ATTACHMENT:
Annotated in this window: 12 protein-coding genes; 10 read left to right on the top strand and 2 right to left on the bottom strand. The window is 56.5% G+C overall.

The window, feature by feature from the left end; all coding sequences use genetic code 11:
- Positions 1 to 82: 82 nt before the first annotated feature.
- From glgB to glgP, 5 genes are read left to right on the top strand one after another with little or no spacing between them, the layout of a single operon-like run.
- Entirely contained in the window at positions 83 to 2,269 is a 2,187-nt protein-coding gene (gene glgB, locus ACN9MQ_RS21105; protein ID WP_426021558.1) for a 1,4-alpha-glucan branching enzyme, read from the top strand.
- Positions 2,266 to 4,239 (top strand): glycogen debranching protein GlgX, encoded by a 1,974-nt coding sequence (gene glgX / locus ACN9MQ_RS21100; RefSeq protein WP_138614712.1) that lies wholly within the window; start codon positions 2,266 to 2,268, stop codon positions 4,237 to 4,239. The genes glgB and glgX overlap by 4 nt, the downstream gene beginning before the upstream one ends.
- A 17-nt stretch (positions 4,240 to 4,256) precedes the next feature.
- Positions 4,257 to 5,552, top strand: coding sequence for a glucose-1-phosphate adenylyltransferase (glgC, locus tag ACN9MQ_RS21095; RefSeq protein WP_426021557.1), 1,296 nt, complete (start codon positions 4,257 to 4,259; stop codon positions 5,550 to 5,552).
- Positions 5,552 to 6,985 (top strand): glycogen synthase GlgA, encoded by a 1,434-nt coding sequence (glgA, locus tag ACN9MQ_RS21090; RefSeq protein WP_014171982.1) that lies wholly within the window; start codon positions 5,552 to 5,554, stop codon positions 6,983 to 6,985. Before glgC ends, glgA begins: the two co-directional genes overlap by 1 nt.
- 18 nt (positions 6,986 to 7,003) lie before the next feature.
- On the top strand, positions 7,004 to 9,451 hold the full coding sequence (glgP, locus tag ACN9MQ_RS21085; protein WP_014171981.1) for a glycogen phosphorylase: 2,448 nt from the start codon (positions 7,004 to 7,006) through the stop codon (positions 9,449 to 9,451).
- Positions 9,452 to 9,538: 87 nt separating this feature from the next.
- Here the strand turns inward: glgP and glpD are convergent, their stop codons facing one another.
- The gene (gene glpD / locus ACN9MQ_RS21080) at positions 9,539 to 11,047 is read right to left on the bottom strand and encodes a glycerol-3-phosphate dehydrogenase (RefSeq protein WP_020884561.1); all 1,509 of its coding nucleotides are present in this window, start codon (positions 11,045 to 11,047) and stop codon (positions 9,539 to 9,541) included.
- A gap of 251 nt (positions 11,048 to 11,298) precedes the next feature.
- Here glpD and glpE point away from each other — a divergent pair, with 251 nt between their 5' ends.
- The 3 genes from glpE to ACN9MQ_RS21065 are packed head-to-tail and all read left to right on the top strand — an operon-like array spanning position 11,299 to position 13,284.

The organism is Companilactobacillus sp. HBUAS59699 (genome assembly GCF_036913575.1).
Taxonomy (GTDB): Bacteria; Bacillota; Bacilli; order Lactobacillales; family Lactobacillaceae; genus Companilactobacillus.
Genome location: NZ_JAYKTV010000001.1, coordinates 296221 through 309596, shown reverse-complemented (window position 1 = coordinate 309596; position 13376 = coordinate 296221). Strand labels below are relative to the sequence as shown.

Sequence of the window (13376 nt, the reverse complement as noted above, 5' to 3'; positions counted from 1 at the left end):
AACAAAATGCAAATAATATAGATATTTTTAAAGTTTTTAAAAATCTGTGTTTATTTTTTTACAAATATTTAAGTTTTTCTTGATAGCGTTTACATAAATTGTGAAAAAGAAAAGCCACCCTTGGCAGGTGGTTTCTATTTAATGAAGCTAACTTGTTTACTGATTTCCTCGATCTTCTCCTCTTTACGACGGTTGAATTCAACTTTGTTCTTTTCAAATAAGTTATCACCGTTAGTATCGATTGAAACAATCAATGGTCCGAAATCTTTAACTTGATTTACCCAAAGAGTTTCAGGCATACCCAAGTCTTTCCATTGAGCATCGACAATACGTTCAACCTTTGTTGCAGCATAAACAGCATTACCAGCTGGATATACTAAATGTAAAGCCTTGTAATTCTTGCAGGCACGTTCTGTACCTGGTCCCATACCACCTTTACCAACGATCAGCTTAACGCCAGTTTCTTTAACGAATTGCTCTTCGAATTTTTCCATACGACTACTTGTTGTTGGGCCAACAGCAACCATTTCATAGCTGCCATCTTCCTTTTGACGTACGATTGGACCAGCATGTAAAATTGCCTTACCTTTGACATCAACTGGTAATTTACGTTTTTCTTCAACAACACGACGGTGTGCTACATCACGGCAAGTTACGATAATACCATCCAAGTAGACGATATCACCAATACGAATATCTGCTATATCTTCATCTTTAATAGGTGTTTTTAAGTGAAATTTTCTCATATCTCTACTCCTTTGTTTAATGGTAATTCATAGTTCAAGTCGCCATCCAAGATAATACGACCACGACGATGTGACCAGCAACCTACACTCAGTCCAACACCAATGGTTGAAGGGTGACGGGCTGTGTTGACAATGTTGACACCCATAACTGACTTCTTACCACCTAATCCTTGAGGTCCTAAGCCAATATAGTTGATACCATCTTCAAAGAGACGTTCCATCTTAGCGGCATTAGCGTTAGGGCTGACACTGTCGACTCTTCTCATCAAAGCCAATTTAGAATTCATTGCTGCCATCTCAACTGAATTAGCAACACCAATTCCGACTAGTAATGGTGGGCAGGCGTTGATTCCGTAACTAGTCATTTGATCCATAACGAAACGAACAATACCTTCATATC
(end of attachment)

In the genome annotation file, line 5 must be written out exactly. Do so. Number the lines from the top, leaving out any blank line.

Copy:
- Entirely contained in the window at positions 83 to 2,269 is a 2,187-nt protein-coding gene (gene glgB, locus ACN9MQ_RS21105; protein ID WP_426021558.1) for a 1,4-alpha-glucan branching enzyme, read from the top strand.